To achieve the best results, nutrition advice from the oncology nursing team must be individualized to patients’ specific needs. In long-term follow up of a group of patients with CRC being treated with radiotherapy, those who received individualized counseling and education about foods were more likely to maintain adequate nutritional status and had longer median survival and better quality of life than those who followed their usual diet with or without supplementation.12 It is important to understand patients’ attitudes toward food, any objections they may have, and to include patients’ points of view in discussions of nutrition or dietary recommendations. If possible, engage patients’ families or friends, as they can be helpful allies in incorporating dietary changes.13

SUPPLEMENTS AND “CANCER” DIETS

Supplements present a conundrum for patients and oncology professionals. Folate supplements may counteract antifolate therapies, such as methotrexate, and popular antioxidant supplements may undermine treatment-related oxidative damage that is necessary to destroy tumor cells. There is little or no evidence supporting a benefit with supplements in GI cancers.5 In CRC, calcium supplements may have a positive effect in reducing polyp recurrence, but no beneficial effect has been demonstrated with folate supplements—which may increase risk for multiple adenomas—or with antioxidant supplements, fiber supplements, or modest dietary changes.5 As a general caution, patients should avoid supplements unless a deficiency is present or they are needed for a proven therapeutic goal, such as calcium for osteoporosis. Supplements that provide more than the daily recommended value of individual vitamins should not be used.5 In addition to information on supplements, the internet gives patients access to a variety of cancer diets, most with vaguely medical or scientific underpinnings but little evidence of clinical benefit. Such approaches as the alkaline diet, raw food, fasting, vegan diets, coffee enemas, the ketogenic diet, and more promise anticancer effects through a variety of mechanisms. A review last year of the evidence supporting these diets found no strong evidence to support a benefit for any.13


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Oncology nurses should expect, however, that some patients will be following such diets or be curious about them or about dietary supplements. Clinicians should be prepared to offer objective, nonjudgmental advice to avoid undermining communication with patients. Several studies suggest that negative communication experiences with oncology caregivers reinforce patients’ desire to use nontraditional diets and in some cases to forego conventional therapy.13 When discussing cancer diets or supplements with patients, communicate with respect by acknowledging the patient’s beliefs while naming points were beliefs and scientific evidence do not concur.13 Always describe supplements or cancer diets from a scientific point of view but using language appropriate for the individual patient’s level of understanding. Include associated information about risks for malnutrition or adverse effects along with discussion about lack of evidence of benefit, and center the discussion within the context of working together with the patient to develop an individualized program of healthy eating. If a patient persists in following a cancer diet after the consult, follow up is important to monitor for ill effects or compromised nutritional status.13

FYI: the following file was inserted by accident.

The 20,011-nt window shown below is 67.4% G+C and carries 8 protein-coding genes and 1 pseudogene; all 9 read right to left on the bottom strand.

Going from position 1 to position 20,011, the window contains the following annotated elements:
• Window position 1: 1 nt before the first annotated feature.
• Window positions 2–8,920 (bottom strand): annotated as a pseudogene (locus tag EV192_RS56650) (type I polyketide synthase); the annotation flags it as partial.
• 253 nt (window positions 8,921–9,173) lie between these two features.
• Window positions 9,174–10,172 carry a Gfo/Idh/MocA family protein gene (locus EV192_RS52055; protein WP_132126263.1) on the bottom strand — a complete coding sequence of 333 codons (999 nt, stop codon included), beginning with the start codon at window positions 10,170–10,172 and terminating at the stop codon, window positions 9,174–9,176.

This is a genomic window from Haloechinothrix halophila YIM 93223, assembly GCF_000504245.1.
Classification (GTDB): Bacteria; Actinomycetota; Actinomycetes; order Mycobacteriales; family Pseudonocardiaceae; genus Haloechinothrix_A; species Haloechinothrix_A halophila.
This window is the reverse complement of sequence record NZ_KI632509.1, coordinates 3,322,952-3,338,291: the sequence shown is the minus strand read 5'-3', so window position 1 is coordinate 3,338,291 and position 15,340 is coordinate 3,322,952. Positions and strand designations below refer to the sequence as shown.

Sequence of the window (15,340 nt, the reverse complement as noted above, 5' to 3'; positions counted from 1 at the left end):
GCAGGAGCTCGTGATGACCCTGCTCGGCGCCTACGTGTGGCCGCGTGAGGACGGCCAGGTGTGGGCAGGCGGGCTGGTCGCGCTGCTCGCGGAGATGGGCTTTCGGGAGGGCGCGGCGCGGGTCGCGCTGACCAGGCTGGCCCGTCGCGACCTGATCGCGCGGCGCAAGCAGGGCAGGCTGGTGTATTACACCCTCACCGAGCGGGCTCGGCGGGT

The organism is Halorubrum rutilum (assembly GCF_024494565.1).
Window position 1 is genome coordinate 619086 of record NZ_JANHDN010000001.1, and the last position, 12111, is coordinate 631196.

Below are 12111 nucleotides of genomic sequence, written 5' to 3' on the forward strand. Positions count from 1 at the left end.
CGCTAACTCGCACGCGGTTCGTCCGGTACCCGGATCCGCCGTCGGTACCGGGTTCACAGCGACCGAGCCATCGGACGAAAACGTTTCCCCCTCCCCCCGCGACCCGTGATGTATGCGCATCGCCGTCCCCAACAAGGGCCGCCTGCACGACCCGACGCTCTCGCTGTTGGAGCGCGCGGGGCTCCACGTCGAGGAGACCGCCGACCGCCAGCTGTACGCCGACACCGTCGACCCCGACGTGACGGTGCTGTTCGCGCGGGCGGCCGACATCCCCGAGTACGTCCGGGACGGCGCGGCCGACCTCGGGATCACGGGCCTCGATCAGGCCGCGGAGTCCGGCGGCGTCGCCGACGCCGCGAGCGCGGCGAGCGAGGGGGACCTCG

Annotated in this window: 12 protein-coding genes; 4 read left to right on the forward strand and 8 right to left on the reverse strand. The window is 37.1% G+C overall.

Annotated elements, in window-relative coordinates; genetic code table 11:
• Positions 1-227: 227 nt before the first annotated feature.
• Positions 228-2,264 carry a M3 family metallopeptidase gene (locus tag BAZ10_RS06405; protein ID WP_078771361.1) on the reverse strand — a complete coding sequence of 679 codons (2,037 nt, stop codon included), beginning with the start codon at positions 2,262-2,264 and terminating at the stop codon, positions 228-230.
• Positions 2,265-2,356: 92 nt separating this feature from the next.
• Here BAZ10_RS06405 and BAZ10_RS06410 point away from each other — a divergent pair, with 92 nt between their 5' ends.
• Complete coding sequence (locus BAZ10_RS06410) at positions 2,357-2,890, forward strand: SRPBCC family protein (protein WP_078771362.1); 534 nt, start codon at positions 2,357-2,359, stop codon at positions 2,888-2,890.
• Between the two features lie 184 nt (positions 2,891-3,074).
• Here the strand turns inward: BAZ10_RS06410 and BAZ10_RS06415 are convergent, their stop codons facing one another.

EXERCISE: THE DIET PARTNER

Diet, of course, does not exist in a vacuum. Guidelines from the ACS and National Cancer Institute also emphasize the importance of achieving and maintaining a healthy weight through dietary modification and adequate physical activity, generally defined as 150 or more minutes/week of exercise and twice-weekly strength training.4,5 Healthy lifestyles programs that incorporate recommended diets, weight loss goals, and increases in physical activity are associated with reduced mortality and improvements in quality of life and physical functioning. All cancer patients, including those who are of normal weight and those who are overweight but do not have significant weight loss, derive benefit.1 Committing to a healthy lifestyle program is difficult for patients. A survey of CRC survivors found they failed to meet the minimum exercise requirement approximately 40% of the time. The most common barriers to doing so were lack of time, treatment side effects, and fatigue.14 The latter two, at least, may be amenable to interventions that can be discussed between patients and their oncology team.